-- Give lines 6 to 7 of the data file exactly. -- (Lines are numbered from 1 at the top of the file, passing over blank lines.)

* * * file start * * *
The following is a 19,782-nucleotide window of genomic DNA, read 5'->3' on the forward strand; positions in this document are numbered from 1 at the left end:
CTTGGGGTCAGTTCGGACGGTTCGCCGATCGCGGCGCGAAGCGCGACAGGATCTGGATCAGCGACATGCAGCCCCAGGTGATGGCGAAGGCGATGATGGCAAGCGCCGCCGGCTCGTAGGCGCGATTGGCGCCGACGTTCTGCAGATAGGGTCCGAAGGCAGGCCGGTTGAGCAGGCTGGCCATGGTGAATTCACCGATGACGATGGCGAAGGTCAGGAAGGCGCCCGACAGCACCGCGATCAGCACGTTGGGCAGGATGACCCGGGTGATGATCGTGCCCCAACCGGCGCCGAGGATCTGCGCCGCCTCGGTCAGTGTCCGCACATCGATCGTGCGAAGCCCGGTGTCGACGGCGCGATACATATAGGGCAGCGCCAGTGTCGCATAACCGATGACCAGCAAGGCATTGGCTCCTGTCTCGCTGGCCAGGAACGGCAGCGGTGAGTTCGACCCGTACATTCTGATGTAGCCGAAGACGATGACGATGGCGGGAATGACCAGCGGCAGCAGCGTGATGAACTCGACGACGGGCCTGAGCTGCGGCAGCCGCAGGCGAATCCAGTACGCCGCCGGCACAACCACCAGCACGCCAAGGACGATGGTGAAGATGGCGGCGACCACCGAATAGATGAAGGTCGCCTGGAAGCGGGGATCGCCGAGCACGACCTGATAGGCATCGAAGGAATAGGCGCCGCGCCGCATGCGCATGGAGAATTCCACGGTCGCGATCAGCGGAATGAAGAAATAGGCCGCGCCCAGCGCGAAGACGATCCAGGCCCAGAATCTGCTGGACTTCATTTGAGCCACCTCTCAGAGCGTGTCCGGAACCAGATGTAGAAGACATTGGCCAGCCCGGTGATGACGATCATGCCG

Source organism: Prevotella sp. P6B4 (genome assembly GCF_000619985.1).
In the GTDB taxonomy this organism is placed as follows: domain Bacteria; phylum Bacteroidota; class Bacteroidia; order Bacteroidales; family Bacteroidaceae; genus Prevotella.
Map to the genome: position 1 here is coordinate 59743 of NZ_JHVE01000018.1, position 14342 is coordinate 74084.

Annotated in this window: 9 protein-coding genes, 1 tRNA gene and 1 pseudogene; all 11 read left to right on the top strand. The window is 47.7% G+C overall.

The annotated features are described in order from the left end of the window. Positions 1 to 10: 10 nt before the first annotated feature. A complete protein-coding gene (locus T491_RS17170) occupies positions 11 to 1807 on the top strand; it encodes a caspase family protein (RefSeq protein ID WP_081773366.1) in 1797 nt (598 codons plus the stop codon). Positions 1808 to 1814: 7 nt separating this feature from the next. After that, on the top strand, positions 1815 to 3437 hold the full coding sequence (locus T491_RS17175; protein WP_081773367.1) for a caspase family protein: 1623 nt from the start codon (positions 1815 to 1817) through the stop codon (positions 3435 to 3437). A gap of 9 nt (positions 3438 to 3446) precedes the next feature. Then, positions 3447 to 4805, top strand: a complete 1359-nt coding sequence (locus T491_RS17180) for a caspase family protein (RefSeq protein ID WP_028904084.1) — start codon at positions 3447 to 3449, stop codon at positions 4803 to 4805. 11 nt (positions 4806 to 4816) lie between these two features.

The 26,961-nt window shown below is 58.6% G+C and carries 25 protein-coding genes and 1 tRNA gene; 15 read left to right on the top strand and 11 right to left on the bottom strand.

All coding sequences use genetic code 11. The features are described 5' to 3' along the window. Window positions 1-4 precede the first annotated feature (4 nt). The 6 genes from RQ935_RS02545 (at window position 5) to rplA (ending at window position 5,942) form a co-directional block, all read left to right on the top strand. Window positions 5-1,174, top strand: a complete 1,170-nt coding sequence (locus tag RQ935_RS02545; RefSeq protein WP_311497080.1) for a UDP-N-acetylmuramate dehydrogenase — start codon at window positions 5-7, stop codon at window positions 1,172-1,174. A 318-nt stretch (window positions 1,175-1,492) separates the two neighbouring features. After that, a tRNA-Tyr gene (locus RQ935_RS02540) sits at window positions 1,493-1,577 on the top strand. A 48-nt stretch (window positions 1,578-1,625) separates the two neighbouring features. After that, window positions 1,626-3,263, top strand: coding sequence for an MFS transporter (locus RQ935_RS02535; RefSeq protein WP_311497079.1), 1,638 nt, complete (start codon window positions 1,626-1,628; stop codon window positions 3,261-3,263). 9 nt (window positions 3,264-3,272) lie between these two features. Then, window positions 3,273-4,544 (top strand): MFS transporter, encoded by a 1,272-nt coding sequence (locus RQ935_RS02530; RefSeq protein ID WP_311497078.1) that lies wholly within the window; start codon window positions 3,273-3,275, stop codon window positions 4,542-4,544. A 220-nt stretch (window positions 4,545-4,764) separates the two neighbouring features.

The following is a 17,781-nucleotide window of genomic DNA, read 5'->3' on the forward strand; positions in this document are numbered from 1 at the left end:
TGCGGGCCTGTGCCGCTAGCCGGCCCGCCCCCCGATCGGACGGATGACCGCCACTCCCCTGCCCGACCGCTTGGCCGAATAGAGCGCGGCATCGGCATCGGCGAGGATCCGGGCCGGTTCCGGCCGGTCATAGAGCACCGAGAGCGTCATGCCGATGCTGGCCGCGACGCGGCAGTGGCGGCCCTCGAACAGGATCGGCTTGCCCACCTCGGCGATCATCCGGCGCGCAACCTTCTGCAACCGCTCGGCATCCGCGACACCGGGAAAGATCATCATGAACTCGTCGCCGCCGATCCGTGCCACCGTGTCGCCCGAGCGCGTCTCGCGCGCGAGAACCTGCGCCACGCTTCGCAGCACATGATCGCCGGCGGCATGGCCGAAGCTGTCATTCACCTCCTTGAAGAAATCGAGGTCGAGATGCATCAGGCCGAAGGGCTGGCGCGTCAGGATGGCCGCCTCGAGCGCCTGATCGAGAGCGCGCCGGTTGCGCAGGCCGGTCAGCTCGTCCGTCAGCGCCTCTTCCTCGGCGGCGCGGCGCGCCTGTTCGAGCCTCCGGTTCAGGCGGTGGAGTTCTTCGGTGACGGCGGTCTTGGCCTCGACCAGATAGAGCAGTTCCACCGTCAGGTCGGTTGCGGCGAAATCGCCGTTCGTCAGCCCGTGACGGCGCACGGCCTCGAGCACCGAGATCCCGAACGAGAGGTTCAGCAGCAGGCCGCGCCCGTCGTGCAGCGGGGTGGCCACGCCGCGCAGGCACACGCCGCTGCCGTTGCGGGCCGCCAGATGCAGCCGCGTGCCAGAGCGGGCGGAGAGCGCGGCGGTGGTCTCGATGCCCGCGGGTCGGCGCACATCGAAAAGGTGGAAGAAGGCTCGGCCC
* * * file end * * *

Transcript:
Annotated in this window: 9 protein-coding genes, 1 tRNA gene and 1 pseudogene; all 11 read left to right on the top strand. The window is 47.7% G+C overall.

The annotated features are described in order from the left end of the window. Positions 1 to 10: 10 nt before the first annotated feature. A complete protein-coding gene (locus T491_RS17170) occupies positions 11 to 1807 on the top strand; it encodes a caspase family protein (RefSeq protein ID WP_081773366.1) in 1797 nt (598 codons plus the stop codon). Positions 1808 to 1814: 7 nt separating this feature from the next. After that, on the top strand, positions 1815 to 3437 hold the full coding sequence (locus T491_RS17175; protein WP_081773367.1) for a caspase family protein: 1623 nt from the start codon (positions 1815 to 1817) through the stop codon (positions 3435 to 3437). A gap of 9 nt (positions 3438 to 3446) precedes the next feature. Then, positions 3447 to 4805, top strand: a complete 1359-nt coding sequence (locus T491_RS17180) for a caspase family protein (RefSeq protein ID WP_028904084.1) — start codon at positions 3447 to 3449, stop codon at positions 4803 to 4805. 11 nt (positions 4806 to 4816) lie between these two features.